This past weekend was a cruel reminder to many of us located in the northern half of the U.S. that after a pretty mild fall, winter is coming. Subzero temperatures turned what had been rain into snow and ice, turning roads into a treacherous way to get from point A to B.
While we can't prevent the weather, we can prepare ourselves and our cars so that we are able to perform optimally - and safely - if we are forced onto the road in snowy or icy weather. I spoke with Richard Reina, product training director of CARiD.com and an auto enthusiast for more than 30 years, and he provided four basic tips anyone can use to ensure their car is best prepared for winter driving.
Many of today's vehicles have either front-wheel-drive or some kind of all-wheel-drive functionality. While a terrific technology that provides a boost in traction, we still aren't breaking the laws of physics. Sudden ice storms, low visibility, or bad driving by "the other guy" are not always going to be combatted by these drive systems. If you live in an area that's particularly snowy, and/or are not the most confident winter driver, the best thing you can do is buy a set of winter tires.
These tires aren't just for snow - today's rubber compounds are designed to provide maximum traction in the coldest temperatures, so it's not just about the grippy tread pattern. If you plan to keep your vehicle awhile, consider getting your winter tires mounted on dedicated wheels. This will make the seasonal switch much easier as you won't need to go through the mounting and balancing every six months.
If you haven't waxed your car's paint yet this year, now is the time to do it. A fresh coat of wax will protect the paint from the sand, salt, and other stuff that gets mixed in with snow. If you haven't replaced your wiper blades this year, you should do that now as well to ensure you can move snow and ice. Lastly, with shorter days and longer nights than normal, remember that your exterior lights help you both to see and be seen. Take a quick walk around your car to ensure all your bulbs are working and shining brightly. You'd much rather change it now than in the single digit cold of February - trust me.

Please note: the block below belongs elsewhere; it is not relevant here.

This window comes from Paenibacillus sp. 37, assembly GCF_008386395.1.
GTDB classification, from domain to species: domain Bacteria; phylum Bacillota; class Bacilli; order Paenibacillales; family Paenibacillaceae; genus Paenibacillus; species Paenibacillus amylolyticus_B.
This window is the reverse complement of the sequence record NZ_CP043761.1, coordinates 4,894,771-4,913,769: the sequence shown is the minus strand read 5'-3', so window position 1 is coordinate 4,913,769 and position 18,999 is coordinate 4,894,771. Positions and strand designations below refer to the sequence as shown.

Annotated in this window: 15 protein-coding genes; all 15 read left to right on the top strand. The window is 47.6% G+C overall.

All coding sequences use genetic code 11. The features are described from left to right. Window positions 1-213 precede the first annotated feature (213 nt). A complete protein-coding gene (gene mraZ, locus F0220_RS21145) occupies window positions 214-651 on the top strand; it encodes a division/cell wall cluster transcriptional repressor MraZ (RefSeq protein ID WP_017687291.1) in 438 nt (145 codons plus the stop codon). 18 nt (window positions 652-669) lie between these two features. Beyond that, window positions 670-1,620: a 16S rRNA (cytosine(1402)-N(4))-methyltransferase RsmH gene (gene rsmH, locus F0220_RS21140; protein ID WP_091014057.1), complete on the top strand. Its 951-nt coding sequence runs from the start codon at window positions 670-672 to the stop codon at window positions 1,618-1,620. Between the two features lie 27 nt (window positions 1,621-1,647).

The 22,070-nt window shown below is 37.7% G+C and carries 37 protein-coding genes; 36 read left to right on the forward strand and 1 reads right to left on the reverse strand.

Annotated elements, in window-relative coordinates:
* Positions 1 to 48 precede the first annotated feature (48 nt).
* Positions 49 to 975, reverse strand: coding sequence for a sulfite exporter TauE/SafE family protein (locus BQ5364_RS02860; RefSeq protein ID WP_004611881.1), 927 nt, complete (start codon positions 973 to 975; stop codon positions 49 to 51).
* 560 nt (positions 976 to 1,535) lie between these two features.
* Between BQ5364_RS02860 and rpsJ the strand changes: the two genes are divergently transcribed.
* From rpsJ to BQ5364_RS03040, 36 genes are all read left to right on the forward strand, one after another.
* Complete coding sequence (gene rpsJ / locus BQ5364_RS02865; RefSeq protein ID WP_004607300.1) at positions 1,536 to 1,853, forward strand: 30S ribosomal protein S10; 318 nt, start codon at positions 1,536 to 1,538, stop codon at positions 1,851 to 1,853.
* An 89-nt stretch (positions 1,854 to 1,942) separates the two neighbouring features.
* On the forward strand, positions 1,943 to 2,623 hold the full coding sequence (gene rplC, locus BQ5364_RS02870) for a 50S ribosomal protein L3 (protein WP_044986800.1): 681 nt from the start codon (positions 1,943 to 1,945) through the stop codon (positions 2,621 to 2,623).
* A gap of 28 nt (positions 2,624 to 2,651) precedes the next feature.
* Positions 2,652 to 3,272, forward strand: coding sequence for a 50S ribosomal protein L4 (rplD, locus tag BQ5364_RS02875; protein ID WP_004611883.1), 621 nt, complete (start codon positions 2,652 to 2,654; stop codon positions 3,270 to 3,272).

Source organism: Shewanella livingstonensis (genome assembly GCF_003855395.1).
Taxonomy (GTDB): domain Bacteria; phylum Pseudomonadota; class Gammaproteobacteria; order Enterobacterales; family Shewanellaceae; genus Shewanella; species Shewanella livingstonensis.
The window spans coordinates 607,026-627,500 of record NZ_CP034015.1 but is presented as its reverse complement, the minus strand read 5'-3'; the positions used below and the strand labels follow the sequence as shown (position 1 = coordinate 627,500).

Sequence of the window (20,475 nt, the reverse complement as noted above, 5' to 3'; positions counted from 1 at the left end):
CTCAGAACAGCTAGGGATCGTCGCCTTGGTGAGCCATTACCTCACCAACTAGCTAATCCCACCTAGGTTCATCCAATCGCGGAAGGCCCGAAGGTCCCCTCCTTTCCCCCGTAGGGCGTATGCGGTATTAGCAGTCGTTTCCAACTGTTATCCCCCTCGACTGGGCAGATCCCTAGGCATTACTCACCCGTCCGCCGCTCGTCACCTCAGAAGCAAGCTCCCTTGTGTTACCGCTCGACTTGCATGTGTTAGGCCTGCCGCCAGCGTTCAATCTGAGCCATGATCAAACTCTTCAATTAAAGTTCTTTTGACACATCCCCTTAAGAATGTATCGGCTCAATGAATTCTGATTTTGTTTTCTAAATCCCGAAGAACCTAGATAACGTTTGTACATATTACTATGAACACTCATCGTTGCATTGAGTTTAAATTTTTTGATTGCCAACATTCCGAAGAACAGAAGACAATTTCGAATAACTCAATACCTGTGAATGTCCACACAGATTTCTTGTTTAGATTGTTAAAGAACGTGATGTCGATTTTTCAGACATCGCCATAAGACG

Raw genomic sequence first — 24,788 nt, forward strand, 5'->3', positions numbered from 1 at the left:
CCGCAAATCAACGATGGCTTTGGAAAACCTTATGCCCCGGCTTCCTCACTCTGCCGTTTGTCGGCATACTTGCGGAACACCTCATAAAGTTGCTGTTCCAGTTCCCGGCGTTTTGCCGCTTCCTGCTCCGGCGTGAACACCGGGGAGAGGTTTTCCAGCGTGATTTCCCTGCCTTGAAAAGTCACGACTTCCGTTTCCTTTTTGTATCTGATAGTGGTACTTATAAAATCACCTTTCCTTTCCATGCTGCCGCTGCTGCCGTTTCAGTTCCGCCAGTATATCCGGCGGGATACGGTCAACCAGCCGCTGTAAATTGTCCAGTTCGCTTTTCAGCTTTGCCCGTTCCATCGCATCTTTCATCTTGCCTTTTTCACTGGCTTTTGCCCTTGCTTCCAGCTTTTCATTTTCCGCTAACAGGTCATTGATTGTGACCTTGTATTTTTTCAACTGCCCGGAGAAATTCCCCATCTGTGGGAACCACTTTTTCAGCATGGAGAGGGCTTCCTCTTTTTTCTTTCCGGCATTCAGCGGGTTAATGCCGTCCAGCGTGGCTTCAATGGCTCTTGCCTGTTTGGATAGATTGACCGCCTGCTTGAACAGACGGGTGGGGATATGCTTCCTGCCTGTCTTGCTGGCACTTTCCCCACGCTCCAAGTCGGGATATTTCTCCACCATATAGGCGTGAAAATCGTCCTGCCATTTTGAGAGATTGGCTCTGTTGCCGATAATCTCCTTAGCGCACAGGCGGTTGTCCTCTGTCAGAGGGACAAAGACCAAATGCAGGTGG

Much of what's needed under the hood falls into the "preventative maintenance" category, where you try and take care of any issues that may occur before they do. There is nothing fun about your car breaking down on the side of the road, but it's even worse when you're stuck in a snow storm.
Some of this you can do on your own, like topping up the washer fluid. If you've been using a 50/50 mix during the summer, switch to 100% from the bottle, and buy an extra to keep in your trunk. Oil and filter service should be done, as cold-weather driving is strenuous for the engine. Check the radiator antifreeze level, as it's the hot coolant which delivers interior heat.
Jobs for which you'll likely need professional assistance include testing said antifreeze for proper temperature protection; testing the battery's condition to help ensure it'll get your motor running every time; and giving all under hood systems (belts, hoses, other fluid levels) a once-over.
INTERIOR / PERSONAL CARE
Snow, slush and salt on your shoes will quickly damage your vehicle's carpeting. A good set of rubber floor liners will pay for themselves in the protection they provide. Because you can never be too prepared, be sure to carry a snow brush, ice scraper, and personal emergency kit as well. We're not paranoid, but also keeping a blanket, flashlight, portable shovel, and non-perishable snacks tucked into the trunk make us feel better.
If you take care of only the tires, the wiper blades, and the fluids, you will still be ahead of most of the driving population in winter preparedness. If you attend to everything on our list, you're almost guaranteed to make it through the winter unscathed. Our best advice is to print out this list and use it annually as your winter check sheet.